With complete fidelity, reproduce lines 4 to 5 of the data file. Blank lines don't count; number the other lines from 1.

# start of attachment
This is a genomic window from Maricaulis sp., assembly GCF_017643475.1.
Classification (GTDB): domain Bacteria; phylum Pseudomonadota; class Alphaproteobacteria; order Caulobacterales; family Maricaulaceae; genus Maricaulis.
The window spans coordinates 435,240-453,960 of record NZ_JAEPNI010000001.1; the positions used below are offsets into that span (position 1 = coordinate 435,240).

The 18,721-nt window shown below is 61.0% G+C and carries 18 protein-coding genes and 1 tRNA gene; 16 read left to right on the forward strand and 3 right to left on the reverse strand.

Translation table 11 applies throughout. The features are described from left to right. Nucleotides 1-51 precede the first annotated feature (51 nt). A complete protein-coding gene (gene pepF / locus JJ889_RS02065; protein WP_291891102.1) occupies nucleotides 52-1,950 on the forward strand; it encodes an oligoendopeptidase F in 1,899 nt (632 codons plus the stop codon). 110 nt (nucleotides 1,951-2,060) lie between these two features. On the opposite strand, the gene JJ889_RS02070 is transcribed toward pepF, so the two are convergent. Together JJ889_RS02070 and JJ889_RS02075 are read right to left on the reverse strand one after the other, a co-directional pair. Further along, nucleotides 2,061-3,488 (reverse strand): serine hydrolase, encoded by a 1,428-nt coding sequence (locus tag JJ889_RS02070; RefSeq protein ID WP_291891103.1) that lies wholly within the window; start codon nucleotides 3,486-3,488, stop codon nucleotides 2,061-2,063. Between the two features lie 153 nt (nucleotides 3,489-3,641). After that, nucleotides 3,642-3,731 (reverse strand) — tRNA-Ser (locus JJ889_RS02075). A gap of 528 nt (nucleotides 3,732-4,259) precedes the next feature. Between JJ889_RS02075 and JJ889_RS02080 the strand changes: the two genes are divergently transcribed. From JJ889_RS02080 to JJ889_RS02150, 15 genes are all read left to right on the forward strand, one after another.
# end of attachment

The 18,721-nt window shown below is 61.0% G+C and carries 18 protein-coding genes and 1 tRNA gene; 16 read left to right on the forward strand and 3 right to left on the reverse strand.

Translation table 11 applies throughout. The features are described from left to right. Nucleotides 1-51 precede the first annotated feature (51 nt). A complete protein-coding gene (gene pepF / locus JJ889_RS02065; protein WP_291891102.1) occupies nucleotides 52-1,950 on the forward strand; it encodes an oligoendopeptidase F in 1,899 nt (632 codons plus the stop codon). 110 nt (nucleotides 1,951-2,060) lie between these two features. On the opposite strand, the gene JJ889_RS02070 is transcribed toward pepF, so the two are convergent. Together JJ889_RS02070 and JJ889_RS02075 are read right to left on the reverse strand one after the other, a co-directional pair. Further along, nucleotides 2,061-3,488 (reverse strand): serine hydrolase, encoded by a 1,428-nt coding sequence (locus tag JJ889_RS02070; RefSeq protein ID WP_291891103.1) that lies wholly within the window; start codon nucleotides 3,486-3,488, stop codon nucleotides 2,061-2,063. Between the two features lie 153 nt (nucleotides 3,489-3,641). After that, nucleotides 3,642-3,731 (reverse strand) — tRNA-Ser (locus JJ889_RS02075). A gap of 528 nt (nucleotides 3,732-4,259) precedes the next feature. Between JJ889_RS02075 and JJ889_RS02080 the strand changes: the two genes are divergently transcribed. From JJ889_RS02080 to JJ889_RS02150, 15 genes are all read left to right on the forward strand, one after another.